happy summer solstice, everyone!
And on a related note, go Neva!! I’ve been following your blog about the journey toward this weekend’s tri, and I wanted to wish you luck in this forum so that we could all be thinking of you during the race. Good luck!! Please let us know how it goes.
I love this photo.
You should turn that into a painting.
CUTE!!!! Time for one of those teeny Suzuki violins?
Can you teach her some Charlie Daniels???
Response to from Cornyn to my sister (writing to urge changing Habeas Corpus under Military Commissions act)
Thank you for contacting me regarding legislation pertaining to the
Military Commissions Act; I appreciate having the benefit of your comments
on this important matter.Â In September 2006, Congress overwhelmingly
passed the Military Commissions Act (MCA) of 2006 (S. 3930), which will be
used to prosecute unlawful enemy combatantsâ€”such as members of al
have played key roles in terrorist attacks on the United States.Â In
addition to establishing procedures for military tribunals, the legislation
also clearly defines the obligations of our intelligence professionals in
the field as they interrogate captured terrorists.Â Without such clarity,
our intelligence community would not be able to conduct these necessary
interrogations, and we would lose a critical tool in the War on Terror.
Some critics claim that this measure would permit torture or allow the
mistreatment of detainees. They further argue that it does not provide
sufficient rights for captured terrorists to challenge their detentions.
In fact, the legislation neither permits the mistreatment of detainees nor
prohibits a detainee from having a fair process with which to challenge his
The policy of the U.S. is, and always has been, to treat all detainees
humanely. Torture is illegal under current U.S. laws and under our
international treaty obligations, such as the Geneva Conventions and U.N.
Convention Against Torture. Further, Congress passed legislation in
December 2005 that prohibited all cruel, inhuman, and degrading
treatmentâ€”as defined by the U.S. Constitutionâ€”for all detainees in U.S.
custody, regardless of where they are held. Nothing in S.3930 changes
that. In fact, torture and other cruel and inhuman treatment are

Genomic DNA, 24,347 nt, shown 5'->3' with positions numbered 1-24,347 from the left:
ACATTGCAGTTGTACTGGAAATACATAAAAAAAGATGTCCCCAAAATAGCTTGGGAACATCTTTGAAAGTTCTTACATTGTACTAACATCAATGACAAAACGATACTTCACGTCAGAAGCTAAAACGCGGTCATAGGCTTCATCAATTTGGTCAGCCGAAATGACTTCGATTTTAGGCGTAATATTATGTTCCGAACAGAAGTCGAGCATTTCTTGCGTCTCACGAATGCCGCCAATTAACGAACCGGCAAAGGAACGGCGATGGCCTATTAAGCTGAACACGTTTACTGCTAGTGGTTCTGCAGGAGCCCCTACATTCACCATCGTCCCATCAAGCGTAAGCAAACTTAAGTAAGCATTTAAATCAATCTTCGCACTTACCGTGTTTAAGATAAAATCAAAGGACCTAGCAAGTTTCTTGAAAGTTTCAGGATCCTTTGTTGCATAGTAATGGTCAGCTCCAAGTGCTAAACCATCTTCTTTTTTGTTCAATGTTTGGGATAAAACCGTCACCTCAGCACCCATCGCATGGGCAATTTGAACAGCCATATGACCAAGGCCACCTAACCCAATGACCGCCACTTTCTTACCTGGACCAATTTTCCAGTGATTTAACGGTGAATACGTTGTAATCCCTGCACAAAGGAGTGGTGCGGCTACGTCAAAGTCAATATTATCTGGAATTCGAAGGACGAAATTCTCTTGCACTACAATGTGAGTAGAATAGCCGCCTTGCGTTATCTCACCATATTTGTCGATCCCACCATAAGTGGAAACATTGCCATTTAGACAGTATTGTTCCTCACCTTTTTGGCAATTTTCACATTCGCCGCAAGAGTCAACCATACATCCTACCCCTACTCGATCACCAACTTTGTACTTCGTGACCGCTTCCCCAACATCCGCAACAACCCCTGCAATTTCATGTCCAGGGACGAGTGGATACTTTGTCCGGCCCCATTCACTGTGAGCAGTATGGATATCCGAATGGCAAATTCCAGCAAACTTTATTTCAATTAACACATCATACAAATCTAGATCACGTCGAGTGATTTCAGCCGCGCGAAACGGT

considered a grave breach of our international obligations, and we have
clearly defined such as war crimes under U.S. laws. Although no one
expects that al Qaeda will ever follow the laws of war, the U.S. can stand
proud, fully meeting its treaty obligations while aggressively bringing
terrorists to justice.
It is important to note that torture and overly coercive treatment do not
yield good intelligence. Detainees will simply tell their captors what
they want to hear in order to end the treatment. But Americanâ€™s national
security requires that we continue an effective, aggressive interrogation
program that is consistent with U.S. laws and treaty obligations.
Intelligence gained through the CIAâ€™s High Value Terrorist Detention
Program has been critical to capturing al Qaeda operatives and preventing
additional terrorist attacks against the U. S. And as a result of the MCA
of 2006, that important program will continue protecting America. The
Senate passed S. 3930 on September 28, 2006, by a vote of 65 to 34, and
President George W. Bush signed it into law (P.L. 109-366) on October 17,
Some have mistakenly suggested that terrorists will have an inadequate
rightâ€”or no right at allâ€”to challenge their detentions. This is
true. While the legislation prevents detainees from frivolously suing the
U.S. government and our men and women in uniform, captured terrorists still
may challenge their imprisonment.
As required by the Detainee Treatment Act, passed in 2005 (P.L. 109-163),
each detainee currently has the right to appear before a Combatant Status
Review Tribunal (CSRT) to challenge his detention. A detainee may
challenge the CSRT decision in a federal court, and seek a review by the
Supreme Court. In fact, a detainee under the U.S. system has a number of
procedural protections that a captured American soldier would not have,
even under the Geneva Conventions.
The new law will not provide al Qaeda terrorists with the same legal rights
available to U.S. citizens accused of a crime. But it will ensure that
terrorists like Khalid Sheik Mohammed are finally brought to justice and
that the U.S. is not forced to hand over classified national security
information that would then find its way to other terrorists. It will also
allow aggressive interrogation techniques, some of them not to be made
public, that have already proven their value in preventing attacks on the
homeland and U.S. military forces.
We are a compassionate nation, and a civilized one. But it is the duty of
those in public office to ensure the safety and security of our citizens,
first and foremost. Texans can be confident I will do everything possible
in the U.S. Senate to ensure that we fulfill this primary responsibility.
I appreciate the opportunity to represent you in the United States Senate.
Thank you for taking the time to contact me.
United States Senator
517 Hart Senate Office Building
Washington, DC 20510
Tel: (202) 224-2934
Fax: (202) 228-2856
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